America had warmed to Trump’s North Korea strategy before the Vietnam summit

In the chart above, you can see the trends in Trump’s approval and disapproval ratings on North Korea based on the results of surveys from different pollsters since Quinnipiac University asked the question in April 2017.1 The worst time for Trump, from a public opinion perspective, was in the fall of 2017 — after Trump and Kim engaged in a volley of insults and incendiary statements, including a threat by Trump to “totally destroy” North Korea during a speech at the United Nations. Trump’s rhetoric began to soften in January of 2018, ahead of his first meeting with Kim, in Singapore, in June of that year — and as you can see in the chart, Trump’s numbers improved during that time period. Since the summit, public opinion on Trump’s handling of North Korea doesn’t seem to have changed much — but we found only two polls on this question since the beginning of 2019, and we don’t know yet whether the failure to reach a deal in Vietnam will sour Americans on Trump’s policies.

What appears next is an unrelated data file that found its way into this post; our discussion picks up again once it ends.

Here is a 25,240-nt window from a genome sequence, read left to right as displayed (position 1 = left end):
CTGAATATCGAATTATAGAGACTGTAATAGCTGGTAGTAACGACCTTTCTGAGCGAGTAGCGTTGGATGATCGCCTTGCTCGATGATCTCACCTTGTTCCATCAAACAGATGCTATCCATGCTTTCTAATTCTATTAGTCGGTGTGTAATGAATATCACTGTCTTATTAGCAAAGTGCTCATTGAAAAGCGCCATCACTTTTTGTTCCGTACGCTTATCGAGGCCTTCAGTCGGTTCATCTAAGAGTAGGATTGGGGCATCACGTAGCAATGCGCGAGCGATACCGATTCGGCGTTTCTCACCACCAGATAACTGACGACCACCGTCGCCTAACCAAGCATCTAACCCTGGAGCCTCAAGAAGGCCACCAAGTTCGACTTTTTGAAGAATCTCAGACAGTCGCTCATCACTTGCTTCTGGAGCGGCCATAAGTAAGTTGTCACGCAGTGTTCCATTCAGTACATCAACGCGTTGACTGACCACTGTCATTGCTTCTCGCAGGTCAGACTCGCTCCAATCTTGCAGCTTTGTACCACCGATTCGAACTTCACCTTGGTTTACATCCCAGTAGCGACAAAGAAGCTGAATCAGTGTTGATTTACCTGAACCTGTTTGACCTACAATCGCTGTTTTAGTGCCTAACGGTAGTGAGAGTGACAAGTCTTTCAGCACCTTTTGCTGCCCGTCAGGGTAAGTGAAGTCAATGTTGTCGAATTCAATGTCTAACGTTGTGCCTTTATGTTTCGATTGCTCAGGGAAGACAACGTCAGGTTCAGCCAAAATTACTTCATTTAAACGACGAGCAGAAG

While Trump’s change in tone from threatening to unleash “fire and fury” on the North to declarations of “love” for Kim may have helped boost Trump’s approach in the eyes of the public, the lack of missile and nuclear testing on the peninsula likely also played a role.